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US rights organisations urge Obama to take stand against Egypt’s NGO law - Daily News Egypt

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US rights organisations urge Obama to take stand against Egypt’s NGO law

Organisations send letter to US president on Egypt’s “crackdown on NGOs” ,as the registration deadline for NGOs under “highly restrictive” law approaches

Eleven US-based organisations and individuals wrote a letter to US President Barack Obama on Friday urging him to “engage preventively and use all available means to make clear to President Al-Sisi that there will be serious consequences if there is a further crackdown on NGOs”, Human Rights Watch reported.

Their requests come in light of the upcoming 10 November deadline for NGOs to register under the controversial, and “highly restrictive” 2002 NGO Law on Associations.

The signatories also requested the US president to “make clear the consequences of enforcing such a restrictive law are a central concern for the US-Egypt bilateral partnership”.

As the letter stated, dozens of independent organisations are expected to be shut down due to not having been granted permits by the Egyptian government. Egyptian authorities have undertaken a policy of increased repression of civil society over the past 18 months.

In addition, the 2002 Law grants Egyptian authorities the power to shut down, freeze assets, block funding, confiscate property, and reject the governing boards of any organisation. Many organisations that are critical about the performance of the current government, especially its human rights record, will feel the consequences of the law.

“The law clearly violates international freedom of association standards,” the letter read.

The letter was signed by Human Rights Watch, Amnesty International, International Center for Journalists, the Committee to Protect Journalists, Freedom House, Foreign Policy Initiative, Human Rights First, and the Project on Middle East Democracy.

The signatories demanded that the Obama administration not take “a ‘wait-and-see’ approach to this serious threat,” adding that Obama should “make good” on his recently stated commitment to, in his own words, “stand with the courageous citizens and brave civil society groups who are working for equality and opportunity and justice and human dignity all over the world.”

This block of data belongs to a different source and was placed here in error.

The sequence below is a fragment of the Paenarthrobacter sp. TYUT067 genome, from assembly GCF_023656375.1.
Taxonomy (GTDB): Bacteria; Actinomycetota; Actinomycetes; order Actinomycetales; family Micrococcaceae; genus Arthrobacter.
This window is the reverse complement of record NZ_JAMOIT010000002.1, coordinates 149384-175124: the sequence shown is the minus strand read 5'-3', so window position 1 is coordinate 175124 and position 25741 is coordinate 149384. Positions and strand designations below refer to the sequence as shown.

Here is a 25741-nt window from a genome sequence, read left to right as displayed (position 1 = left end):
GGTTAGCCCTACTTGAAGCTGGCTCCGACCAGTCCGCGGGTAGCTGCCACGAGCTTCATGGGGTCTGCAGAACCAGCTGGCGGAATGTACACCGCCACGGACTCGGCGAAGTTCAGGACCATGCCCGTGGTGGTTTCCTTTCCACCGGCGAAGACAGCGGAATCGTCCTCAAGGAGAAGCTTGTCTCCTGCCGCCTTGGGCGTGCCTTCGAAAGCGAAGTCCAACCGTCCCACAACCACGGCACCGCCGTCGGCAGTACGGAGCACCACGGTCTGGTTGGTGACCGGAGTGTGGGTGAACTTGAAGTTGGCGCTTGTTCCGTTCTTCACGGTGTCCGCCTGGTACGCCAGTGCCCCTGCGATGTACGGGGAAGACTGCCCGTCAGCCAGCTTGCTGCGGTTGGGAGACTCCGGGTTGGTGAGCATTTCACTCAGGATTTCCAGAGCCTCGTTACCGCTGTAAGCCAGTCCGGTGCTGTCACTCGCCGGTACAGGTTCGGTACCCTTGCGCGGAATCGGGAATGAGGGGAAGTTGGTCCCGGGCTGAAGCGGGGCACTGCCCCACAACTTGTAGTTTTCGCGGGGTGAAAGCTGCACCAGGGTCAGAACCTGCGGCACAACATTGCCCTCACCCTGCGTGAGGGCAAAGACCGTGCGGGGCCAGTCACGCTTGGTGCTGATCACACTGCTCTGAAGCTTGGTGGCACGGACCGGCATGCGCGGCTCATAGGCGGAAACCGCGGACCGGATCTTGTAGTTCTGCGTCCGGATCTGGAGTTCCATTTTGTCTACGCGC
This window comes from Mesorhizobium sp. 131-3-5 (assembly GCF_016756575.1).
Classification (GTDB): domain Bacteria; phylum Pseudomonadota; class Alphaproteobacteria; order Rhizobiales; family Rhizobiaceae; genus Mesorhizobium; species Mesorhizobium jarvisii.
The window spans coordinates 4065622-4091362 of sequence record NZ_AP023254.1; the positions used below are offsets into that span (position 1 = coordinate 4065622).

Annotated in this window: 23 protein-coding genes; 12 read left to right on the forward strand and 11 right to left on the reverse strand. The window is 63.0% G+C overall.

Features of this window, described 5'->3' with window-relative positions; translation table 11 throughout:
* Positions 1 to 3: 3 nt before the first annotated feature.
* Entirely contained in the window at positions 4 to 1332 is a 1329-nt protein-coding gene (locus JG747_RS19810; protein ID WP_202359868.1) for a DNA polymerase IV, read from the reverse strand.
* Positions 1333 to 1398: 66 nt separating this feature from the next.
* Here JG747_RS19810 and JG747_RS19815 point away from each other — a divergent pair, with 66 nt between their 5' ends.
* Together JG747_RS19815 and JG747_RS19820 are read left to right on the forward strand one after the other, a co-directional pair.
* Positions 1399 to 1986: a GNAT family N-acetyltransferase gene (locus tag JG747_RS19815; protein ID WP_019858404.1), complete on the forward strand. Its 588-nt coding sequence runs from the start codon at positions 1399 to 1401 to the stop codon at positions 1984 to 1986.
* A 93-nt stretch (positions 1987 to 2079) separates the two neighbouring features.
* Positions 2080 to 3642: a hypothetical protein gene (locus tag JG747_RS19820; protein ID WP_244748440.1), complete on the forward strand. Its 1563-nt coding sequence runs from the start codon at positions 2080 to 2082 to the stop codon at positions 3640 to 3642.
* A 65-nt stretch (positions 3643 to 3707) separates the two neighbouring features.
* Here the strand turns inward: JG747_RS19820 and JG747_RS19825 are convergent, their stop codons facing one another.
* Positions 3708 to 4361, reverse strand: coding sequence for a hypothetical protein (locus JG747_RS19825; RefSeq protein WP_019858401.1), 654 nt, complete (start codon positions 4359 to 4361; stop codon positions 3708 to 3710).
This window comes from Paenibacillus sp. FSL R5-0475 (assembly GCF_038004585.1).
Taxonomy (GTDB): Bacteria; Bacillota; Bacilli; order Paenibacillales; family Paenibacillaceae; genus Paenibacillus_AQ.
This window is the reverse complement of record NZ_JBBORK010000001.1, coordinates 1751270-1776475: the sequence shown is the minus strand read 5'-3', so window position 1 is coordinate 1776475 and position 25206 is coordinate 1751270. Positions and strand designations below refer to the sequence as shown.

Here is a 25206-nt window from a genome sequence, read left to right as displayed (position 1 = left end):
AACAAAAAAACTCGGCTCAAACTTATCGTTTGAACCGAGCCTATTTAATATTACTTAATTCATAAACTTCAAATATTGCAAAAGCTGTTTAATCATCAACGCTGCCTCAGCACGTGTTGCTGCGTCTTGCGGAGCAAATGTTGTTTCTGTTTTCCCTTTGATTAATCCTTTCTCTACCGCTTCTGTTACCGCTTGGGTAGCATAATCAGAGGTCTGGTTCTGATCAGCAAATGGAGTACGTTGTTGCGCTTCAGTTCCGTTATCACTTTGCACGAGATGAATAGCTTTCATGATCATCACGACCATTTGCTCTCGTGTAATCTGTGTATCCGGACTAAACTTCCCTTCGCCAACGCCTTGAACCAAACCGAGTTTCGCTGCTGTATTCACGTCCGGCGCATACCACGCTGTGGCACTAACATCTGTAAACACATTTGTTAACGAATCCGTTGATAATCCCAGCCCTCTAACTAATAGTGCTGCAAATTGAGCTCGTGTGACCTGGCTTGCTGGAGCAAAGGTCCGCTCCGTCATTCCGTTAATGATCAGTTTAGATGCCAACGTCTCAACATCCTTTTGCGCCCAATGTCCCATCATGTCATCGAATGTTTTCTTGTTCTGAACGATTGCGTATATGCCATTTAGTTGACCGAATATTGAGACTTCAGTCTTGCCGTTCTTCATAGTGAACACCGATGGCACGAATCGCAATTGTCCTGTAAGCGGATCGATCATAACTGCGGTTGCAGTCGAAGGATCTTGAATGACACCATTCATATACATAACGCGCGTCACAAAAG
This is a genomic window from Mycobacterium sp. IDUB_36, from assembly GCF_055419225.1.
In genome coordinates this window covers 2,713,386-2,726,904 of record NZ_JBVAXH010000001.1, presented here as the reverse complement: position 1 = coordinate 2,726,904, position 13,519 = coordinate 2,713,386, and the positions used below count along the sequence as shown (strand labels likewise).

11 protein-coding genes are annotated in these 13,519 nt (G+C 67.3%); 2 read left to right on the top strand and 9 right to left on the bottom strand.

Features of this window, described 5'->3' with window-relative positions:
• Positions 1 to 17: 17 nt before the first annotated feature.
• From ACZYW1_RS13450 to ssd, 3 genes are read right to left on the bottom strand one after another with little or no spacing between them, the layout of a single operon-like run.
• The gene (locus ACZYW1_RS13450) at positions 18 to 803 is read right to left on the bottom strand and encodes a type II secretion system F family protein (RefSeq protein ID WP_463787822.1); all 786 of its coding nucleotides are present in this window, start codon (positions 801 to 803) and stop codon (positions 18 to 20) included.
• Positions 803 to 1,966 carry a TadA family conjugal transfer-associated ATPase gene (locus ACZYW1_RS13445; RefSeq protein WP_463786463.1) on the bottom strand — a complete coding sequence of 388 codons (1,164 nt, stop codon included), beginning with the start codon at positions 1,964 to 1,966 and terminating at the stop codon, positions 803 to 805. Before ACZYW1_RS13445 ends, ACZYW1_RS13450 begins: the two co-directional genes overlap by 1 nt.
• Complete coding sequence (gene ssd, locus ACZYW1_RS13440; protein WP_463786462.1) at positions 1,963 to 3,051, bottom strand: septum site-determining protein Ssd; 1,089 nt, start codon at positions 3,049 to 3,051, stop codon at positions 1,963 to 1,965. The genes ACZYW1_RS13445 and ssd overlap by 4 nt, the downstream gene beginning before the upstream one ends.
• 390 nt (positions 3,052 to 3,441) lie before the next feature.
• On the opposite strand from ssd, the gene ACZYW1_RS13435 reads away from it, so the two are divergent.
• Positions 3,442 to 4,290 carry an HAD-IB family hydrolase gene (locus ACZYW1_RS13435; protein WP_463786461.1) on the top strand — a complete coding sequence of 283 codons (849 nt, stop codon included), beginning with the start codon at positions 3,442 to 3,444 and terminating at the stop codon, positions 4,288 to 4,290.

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  • Reda Sobky

    At this time US credibility regarding either human rights or what is good for Egypt, is very weak. Actions like this are viewed as part of the grand deception that the deposed and the west pulled off to enable the takeover. Pressing President Obama to act now is not good for now or later. You can’t have the guy who just tried to destroy your home come and give you advice on how you should manage your household or community or threaten you that if your family did not respect each other and tolerate each other more, we will hurt you by refusing you the means to protect Egypt. This is how dark the perception of Obama is in Egypt. You can hear the echo of “shut your mouth Obama” every time his associates take a hit at Egypt for refusing and rejecting the grand plan for her role and future. I think Obama is well advised to stay away from pressing matters of integrity or freedom in the middle east, in deed, in most places especially those where a double game was played, overt and covert. The perception in Egypt is “state of war”, fifth column and consorting with the enemy, I can assure you that if the US perceived that of anyone, US or foreigner or actions similar to what the deposed is and has been doing, they would be the subject of strong covert and later, overt action. We are living in a playacting world of politics where one can look and act like the innocent flower and be the serpent under it, once perceived that way, it is hard to climb back to credibility and claim the high moral ground.

  • abdel khushab

    This appeal to President Obama is stupid and also ineffective. First, it is stupid because the US itself bans, limits, monitors, and otherwise restrains many NGOs (just look at the Wikileaks). Second, it will be ineffective because the US influence over Egypt is now very limited. Total US aid ($1.5 billion) comes to less than 1 percent of Egypt’s GDP, while the economic part of that assistance (only $250 million) is less than one-tenth of one percent of the GDP. The military part, $1.3 billion, mainly goes to American suppliers (90%) and they will start howling if their incomes are cut.

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